Donald Trump is just the inner Richard Nixon
The Nixon tapes are still in the news! My God, they're still spewing bile, still making America's eyeballs roll.
They're as relevant as ever.
Donald Trump, it turns out, is merely the inner Richard Nixon, live and uncensored. He's also the inner Ronald Reagan—the inner voice, suddenly made public, of every white male racist who has ever occupied the Oval Office (which is probably most of the occupants).
In an article that just came out in The Atlantic, Tim Naftali, history professor and first director of the Richard Nixon Presidential Library and Museum, shared a fragment of a telephone conversation between Nixon and Reagan from October 1971, in response to a vote the previous day in the United Nations that recognized the People's Republic of China as, well . . . China.
Reagan, then governor of California, was in a stew of fury over the vote, as was Nixon. And both of them ascribed particular blame to the African nations, spurred by the fact that Tanzanian delegates actually started dancing in the General Assembly after the vote.
"Last night, I tell you," Reagan said, "to watch that thing on television as I did."
"Yeah," said Nixon.
Reagan continued: "To see those, those monkeys from those African countries—damn them, they're still uncomfortable wearing shoes."
Nixon began laughing.
God bless America. What's on display is the spiritual laziness of incredibly powerful men. Is it even shocking? Not really. The relevance of this minute or so of American history, suddenly in the public spotlight after almost four decades, isn't that it allows us to single out the two former presidents as racists, shake our fingers at them and move on. Rather, it forces us to pause and examine the nature of racism itself in the post-civil-rights era and ask: How does it still manifest as public policy?
What has become obvious in the age of Trump is that this country has not transcended racism and moved on. America remains as much a paradox-in-progress as it was in 1776, when slave-owner Thomas Jefferson penned the phrase "all men are created equal." The national soul still regards itself as white; the nation is still wedded to a racially based sense of moral superiority. This was once overt and unquestioned.
For instance, a dozen U.S. presidents have owned slaves, eight of them while they were in office. Many if not all of them possessed an absolute certainty that slavery was morally legitimate. Andrew Jackson, who owned about 150 slaves, once, many years before he became president, advertised that he would pay $50 for the return of a runaway slave and $10 extra "for every hundred lashes any person will give him, to the amount of 300," as Russell Contreras notes in a recent AP story. Jackson, of course, was the president who signed the Indian Removal Act in 1830 and got the Trail of Tears underway, throwing tens of thousands of Native Americans off their homeland and, of course, costing many thousands their lives.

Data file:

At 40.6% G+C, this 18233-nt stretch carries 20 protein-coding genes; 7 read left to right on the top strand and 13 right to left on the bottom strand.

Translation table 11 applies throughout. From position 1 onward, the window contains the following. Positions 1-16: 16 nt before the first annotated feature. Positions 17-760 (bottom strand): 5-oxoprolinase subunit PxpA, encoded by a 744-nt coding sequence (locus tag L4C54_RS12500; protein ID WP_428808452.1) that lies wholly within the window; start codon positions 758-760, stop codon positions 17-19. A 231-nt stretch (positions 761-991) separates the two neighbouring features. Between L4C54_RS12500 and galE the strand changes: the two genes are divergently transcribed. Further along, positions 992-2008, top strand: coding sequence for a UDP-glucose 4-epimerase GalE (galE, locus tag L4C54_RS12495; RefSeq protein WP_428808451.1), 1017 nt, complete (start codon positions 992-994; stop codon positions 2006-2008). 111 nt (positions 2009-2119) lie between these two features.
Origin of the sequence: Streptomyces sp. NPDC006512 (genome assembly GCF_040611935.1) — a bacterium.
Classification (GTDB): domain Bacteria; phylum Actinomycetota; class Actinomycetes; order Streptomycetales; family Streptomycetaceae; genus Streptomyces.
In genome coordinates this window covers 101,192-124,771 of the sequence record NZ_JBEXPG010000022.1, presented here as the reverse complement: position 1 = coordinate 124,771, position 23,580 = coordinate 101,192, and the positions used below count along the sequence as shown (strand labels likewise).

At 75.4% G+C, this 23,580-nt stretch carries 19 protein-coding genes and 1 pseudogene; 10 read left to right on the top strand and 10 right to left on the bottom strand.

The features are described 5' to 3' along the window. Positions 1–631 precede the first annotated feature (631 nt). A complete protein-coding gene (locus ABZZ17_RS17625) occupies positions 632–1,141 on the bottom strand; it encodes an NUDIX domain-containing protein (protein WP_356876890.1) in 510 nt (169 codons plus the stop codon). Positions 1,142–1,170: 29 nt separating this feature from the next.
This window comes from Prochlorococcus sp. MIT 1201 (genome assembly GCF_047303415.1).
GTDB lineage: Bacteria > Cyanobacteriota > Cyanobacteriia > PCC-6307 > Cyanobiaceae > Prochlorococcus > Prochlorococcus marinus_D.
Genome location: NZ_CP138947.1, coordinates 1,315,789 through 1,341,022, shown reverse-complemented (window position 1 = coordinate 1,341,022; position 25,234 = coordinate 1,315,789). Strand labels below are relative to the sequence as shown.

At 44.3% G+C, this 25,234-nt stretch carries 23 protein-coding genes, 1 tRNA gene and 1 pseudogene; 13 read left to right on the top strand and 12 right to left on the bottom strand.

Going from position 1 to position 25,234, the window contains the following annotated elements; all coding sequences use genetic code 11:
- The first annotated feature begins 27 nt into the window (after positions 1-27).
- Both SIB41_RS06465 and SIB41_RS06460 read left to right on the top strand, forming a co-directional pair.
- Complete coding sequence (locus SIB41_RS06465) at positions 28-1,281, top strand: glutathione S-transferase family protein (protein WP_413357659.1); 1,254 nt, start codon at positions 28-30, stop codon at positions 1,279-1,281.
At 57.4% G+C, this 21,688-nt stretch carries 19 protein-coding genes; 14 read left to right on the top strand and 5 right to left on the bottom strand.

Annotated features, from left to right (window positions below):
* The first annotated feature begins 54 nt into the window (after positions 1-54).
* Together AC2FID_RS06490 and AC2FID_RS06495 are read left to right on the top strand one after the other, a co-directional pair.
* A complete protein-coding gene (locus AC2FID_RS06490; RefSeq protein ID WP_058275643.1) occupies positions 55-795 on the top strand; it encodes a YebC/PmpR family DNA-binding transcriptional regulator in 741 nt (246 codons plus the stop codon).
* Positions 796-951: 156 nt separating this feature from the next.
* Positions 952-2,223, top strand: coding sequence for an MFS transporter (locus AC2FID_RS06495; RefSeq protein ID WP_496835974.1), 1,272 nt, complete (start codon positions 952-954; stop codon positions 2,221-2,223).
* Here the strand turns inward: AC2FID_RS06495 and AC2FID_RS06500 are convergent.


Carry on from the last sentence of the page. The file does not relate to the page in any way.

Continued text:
After the days of slavery, American racism had to take different forms. Contreras writes, for instance: "The Virginia-born Woodrow Wilson worked to keep blacks out of Princeton University while serving as that school's president. When he became president of the U.S., the Democrat refused to reverse the segregation of civil service, though he had won the White House with the support of some African American men."
The civil rights movement created another serious consciousness and policy shift, with racism slowly taking a moral nosedive, to the despair and anger of its many true believers. By 1971, you could say, the U.S. had learned how to pretend that racism was now history, but that was hardly the case.
The Republican "Southern Strategy," which began with Barry Goldwater's 1964 presidential campaign, was initially a disaster. Goldwater, who ran proudly on his vote against the Civil Rights Act that year, may have won 87 percent of the Mississippi vote, but he was clobbered nationally, as Angie Maxwell pointed out recently in the Washington Post.
"Four years later," she wrote, "understanding the risks of such an overt campaign against civil rights, Nixon's team instead coded their racial appeals." Nixon campaigned on such racial "dog whistles" as the restoration of law and order and a war on drugs and "adopted a stance of 'benign neglect' on civil rights enforcement, a message that his advocates, such as Democrat-turned-Republican Sen. Strom Thurmond, bluntly conveyed to Southern whites on his behalf. As Thurmond put it, 'If Nixon becomes president, he has promised that he won't enforce either the Civil Rights or the Voting Rights Acts. Stick with him.'"
Maxwell also noted that, a dozen years later, "Reagan expanded Nixon's racial code to 'colorblind' appeals for economic justice. He encouraged Americans to move past race, but also invoked the image of the 'welfare queen'"—portraying African-Americans as "takers," manipulators of a public welfare system that perpetuated laziness and siphoned the incomes of white people.
In the Trump era, the racist code language is slipping away. Tearing immigrant families apart at the border is now dismissed with a shrug as necessary and justified, and U.S. Rep. Elijah Cummings' congressional district in Baltimore is a "disgusting, rat and rodent infested mess."